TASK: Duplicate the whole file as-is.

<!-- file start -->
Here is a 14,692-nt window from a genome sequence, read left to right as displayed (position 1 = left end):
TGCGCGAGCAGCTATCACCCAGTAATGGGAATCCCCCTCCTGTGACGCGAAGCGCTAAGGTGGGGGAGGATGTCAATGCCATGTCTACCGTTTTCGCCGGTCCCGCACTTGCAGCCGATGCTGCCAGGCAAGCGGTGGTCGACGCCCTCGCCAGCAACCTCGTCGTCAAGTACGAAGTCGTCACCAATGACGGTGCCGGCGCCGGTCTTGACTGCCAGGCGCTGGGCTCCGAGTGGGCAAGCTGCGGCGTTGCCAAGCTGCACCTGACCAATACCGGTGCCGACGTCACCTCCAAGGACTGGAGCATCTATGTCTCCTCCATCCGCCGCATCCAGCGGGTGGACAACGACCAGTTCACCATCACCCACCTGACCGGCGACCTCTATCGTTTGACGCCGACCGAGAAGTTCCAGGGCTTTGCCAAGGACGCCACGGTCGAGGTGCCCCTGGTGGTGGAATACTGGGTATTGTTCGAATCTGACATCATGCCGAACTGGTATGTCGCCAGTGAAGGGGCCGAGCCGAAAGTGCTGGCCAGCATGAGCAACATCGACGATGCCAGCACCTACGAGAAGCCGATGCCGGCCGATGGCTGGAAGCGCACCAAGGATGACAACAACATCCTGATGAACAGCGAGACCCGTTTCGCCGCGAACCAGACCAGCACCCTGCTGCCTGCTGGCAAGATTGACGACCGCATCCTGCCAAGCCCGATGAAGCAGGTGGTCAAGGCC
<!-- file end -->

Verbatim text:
Here is a 14,692-nt window from a genome sequence, read left to right as displayed (position 1 = left end):
TGCGCGAGCAGCTATCACCCAGTAATGGGAATCCCCCTCCTGTGACGCGAAGCGCTAAGGTGGGGGAGGATGTCAATGCCATGTCTACCGTTTTCGCCGGTCCCGCACTTGCAGCCGATGCTGCCAGGCAAGCGGTGGTCGACGCCCTCGCCAGCAACCTCGTCGTCAAGTACGAAGTCGTCACCAATGACGGTGCCGGCGCCGGTCTTGACTGCCAGGCGCTGGGCTCCGAGTGGGCAAGCTGCGGCGTTGCCAAGCTGCACCTGACCAATACCGGTGCCGACGTCACCTCCAAGGACTGGAGCATCTATGTCTCCTCCATCCGCCGCATCCAGCGGGTGGACAACGACCAGTTCACCATCACCCACCTGACCGGCGACCTCTATCGTTTGACGCCGACCGAGAAGTTCCAGGGCTTTGCCAAGGACGCCACGGTCGAGGTGCCCCTGGTGGTGGAATACTGGGTATTGTTCGAATCTGACATCATGCCGAACTGGTATGTCGCCAGTGAAGGGGCCGAGCCGAAAGTGCTGGCCAGCATGAGCAACATCGACGATGCCAGCACCTACGAGAAGCCGATGCCGGCCGATGGCTGGAAGCGCACCAAGGATGACAACAACATCCTGATGAACAGCGAGACCCGTTTCGCCGCGAACCAGACCAGCACCCTGCTGCCTGCTGGCAAGATTGACGACCGCATCCTGCCAAGCCCGATGAAGCAGGTGGTCAAGGCC